Diabetes mellitus, as a multi-factorial disease, is characterized by chronic hyperglycemia due to insulin resistance and defect in insulin secretion and/or insulin action caused by Langerhans islets β-cell failure. Other primary defects responsible for the development of diabetes are increasing in hepatic glucose production and decrease in peripheral glucose utilization [1]. It is one of the most important worldwide health problems that is estimated to affect at least 5 % of the global population by the year 2025 [2, 3]. Currently, the available therapy for diabetes includes insulin injection and various oral anti-diabetic agents such as sulfonylureas, Thiazolidinediones, α-Glucosidase inhibitors, etc. These drugs are used as monotherapy or in combination to achieve better glycaemic control. Diabetes mellitus has been classified into two forms; type 1 and type 2. Type 1 diabetes is caused by autoimmune destruction of β- cells, therefore, treatment of type 1 diabetes depends on exogenous insulin. Type 2 diabetes is more prevalent than type 1 and is considered a heterogeneous disease.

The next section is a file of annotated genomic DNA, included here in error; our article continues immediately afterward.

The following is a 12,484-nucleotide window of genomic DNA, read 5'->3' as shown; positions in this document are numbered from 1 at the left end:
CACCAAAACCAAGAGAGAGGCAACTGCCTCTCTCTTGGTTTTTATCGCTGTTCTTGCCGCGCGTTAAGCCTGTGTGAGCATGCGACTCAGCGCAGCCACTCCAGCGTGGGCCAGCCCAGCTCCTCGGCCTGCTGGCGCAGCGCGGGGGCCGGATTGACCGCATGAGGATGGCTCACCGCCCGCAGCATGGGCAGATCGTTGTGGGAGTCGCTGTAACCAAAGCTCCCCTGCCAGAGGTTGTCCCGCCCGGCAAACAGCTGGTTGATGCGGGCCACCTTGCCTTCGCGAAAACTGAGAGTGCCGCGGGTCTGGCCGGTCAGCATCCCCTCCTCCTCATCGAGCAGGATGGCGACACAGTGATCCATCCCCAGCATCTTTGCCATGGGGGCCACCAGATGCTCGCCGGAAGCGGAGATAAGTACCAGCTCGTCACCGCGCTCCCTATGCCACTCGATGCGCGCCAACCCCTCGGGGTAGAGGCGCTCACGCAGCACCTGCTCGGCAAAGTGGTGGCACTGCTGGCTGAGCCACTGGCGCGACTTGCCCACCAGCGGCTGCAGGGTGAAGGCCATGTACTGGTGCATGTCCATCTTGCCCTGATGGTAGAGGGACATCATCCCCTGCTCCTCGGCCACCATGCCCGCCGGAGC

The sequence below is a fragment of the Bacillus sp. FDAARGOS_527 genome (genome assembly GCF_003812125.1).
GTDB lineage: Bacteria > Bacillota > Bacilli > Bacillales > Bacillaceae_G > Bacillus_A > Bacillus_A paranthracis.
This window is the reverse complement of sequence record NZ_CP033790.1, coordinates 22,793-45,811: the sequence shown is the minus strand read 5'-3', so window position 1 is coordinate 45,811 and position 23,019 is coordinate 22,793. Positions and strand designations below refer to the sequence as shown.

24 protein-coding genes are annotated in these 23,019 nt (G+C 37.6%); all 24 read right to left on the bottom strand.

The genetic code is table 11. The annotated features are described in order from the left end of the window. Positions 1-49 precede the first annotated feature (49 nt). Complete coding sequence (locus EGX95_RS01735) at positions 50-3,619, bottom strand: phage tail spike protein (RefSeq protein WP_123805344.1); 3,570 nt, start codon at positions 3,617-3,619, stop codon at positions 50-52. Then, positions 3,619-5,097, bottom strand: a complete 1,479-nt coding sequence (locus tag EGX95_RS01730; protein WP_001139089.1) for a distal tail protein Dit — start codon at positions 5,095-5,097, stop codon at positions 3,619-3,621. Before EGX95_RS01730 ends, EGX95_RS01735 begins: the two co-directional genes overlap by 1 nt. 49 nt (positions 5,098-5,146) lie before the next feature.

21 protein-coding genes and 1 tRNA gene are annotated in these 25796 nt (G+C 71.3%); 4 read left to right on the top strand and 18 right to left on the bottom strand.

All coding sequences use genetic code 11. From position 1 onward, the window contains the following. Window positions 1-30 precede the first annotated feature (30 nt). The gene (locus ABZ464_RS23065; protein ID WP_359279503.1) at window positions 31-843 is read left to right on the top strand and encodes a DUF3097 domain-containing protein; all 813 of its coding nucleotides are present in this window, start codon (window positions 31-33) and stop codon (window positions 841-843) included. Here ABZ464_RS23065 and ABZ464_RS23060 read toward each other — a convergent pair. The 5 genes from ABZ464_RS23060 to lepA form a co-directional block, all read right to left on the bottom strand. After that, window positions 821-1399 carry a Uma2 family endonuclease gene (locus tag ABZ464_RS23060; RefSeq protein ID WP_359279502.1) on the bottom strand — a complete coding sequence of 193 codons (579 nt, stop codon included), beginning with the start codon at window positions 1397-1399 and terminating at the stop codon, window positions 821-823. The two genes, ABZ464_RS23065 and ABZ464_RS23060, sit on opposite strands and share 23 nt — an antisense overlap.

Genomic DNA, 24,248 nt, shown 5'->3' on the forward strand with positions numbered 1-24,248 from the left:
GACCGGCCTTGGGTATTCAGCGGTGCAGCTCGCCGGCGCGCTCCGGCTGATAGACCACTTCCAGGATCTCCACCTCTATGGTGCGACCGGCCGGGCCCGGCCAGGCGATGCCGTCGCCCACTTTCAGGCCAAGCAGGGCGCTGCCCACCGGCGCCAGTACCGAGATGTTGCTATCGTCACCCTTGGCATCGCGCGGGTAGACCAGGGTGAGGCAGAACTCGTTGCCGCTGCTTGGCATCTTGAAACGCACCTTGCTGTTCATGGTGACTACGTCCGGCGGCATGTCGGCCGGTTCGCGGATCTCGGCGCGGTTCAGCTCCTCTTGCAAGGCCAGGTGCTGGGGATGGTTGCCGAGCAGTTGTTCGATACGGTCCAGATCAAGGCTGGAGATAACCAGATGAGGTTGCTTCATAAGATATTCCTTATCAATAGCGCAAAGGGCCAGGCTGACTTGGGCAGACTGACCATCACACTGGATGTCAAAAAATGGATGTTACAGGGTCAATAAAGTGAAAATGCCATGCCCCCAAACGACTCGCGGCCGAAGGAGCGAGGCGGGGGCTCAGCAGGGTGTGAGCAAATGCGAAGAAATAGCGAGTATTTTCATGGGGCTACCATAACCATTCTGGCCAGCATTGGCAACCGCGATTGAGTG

Blue- green algae is one of the most nutrient dense foods which is rich in substances that have useful effects on human health. This substance has a high concentration of vitamins, minerals and enzymes with a complete spectrum of essential and non-essential amino acids that are all easily absorbed by the body. Due to these properties, a large number of researchers were interested in employment of blue-green algae as food supplementation. Several blue-green algae, including Aphanizomenonflos-aquae (AFA) showed protective effects in the classical AMES test [4], antibacterial and antioxidant properties, glucose and cholesterol-regulatory effects as well as host immune system modulation [46]. Numerous studies have been performed to estimate the results of blue-green algae supplementation on promoting health and controlling a variety of disorders in humans [7]. There are increasing scientific and clinical evidences for its role in controlling chronic diseases such as arthritis [8] and cancer [9, 10]. This substance can enhance the phagocyte activity in macrophages [11, 12]. Moreover, inhibition of allergic reactions in rodents has been reported by this agent [13, 14]. However, there is not any authentic report about AFA extracts and diabetes some studies reported the lipid-lowering effect of blue-green algae in healthy [15] and diabetic patients [16].